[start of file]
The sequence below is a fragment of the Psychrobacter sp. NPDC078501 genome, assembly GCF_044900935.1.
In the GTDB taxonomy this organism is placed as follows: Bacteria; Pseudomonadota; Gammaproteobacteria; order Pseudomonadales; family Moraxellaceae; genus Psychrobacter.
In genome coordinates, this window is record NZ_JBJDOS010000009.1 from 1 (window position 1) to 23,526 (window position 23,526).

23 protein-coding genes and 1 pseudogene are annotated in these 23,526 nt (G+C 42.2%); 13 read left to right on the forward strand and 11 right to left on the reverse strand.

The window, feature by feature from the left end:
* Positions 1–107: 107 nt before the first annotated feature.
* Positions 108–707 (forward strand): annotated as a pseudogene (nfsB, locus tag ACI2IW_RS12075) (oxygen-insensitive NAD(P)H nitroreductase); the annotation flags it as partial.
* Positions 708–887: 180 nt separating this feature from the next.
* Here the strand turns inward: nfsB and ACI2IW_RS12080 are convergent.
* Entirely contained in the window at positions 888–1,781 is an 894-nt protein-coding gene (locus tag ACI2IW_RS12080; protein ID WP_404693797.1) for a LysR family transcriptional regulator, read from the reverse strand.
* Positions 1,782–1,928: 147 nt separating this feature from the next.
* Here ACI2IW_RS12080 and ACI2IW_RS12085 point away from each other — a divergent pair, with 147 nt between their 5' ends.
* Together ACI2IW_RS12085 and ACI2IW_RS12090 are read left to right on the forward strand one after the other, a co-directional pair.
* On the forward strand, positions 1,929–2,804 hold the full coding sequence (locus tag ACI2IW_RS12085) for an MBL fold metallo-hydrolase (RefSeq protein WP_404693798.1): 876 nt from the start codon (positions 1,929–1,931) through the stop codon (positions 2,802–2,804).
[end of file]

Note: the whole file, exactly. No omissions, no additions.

The sequence below is a fragment of the Psychrobacter sp. NPDC078501 genome, assembly GCF_044900935.1.
In the GTDB taxonomy this organism is placed as follows: Bacteria; Pseudomonadota; Gammaproteobacteria; order Pseudomonadales; family Moraxellaceae; genus Psychrobacter.
In genome coordinates, this window is record NZ_JBJDOS010000009.1 from 1 (window position 1) to 23,526 (window position 23,526).

23 protein-coding genes and 1 pseudogene are annotated in these 23,526 nt (G+C 42.2%); 13 read left to right on the forward strand and 11 right to left on the reverse strand.

The window, feature by feature from the left end:
* Positions 1–107: 107 nt before the first annotated feature.
* Positions 108–707 (forward strand): annotated as a pseudogene (nfsB, locus tag ACI2IW_RS12075) (oxygen-insensitive NAD(P)H nitroreductase); the annotation flags it as partial.
* Positions 708–887: 180 nt separating this feature from the next.
* Here the strand turns inward: nfsB and ACI2IW_RS12080 are convergent.
* Entirely contained in the window at positions 888–1,781 is an 894-nt protein-coding gene (locus tag ACI2IW_RS12080; protein ID WP_404693797.1) for a LysR family transcriptional regulator, read from the reverse strand.
* Positions 1,782–1,928: 147 nt separating this feature from the next.
* Here ACI2IW_RS12080 and ACI2IW_RS12085 point away from each other — a divergent pair, with 147 nt between their 5' ends.
* Together ACI2IW_RS12085 and ACI2IW_RS12090 are read left to right on the forward strand one after the other, a co-directional pair.
* On the forward strand, positions 1,929–2,804 hold the full coding sequence (locus tag ACI2IW_RS12085) for an MBL fold metallo-hydrolase (RefSeq protein WP_404693798.1): 876 nt from the start codon (positions 1,929–1,931) through the stop codon (positions 2,802–2,804).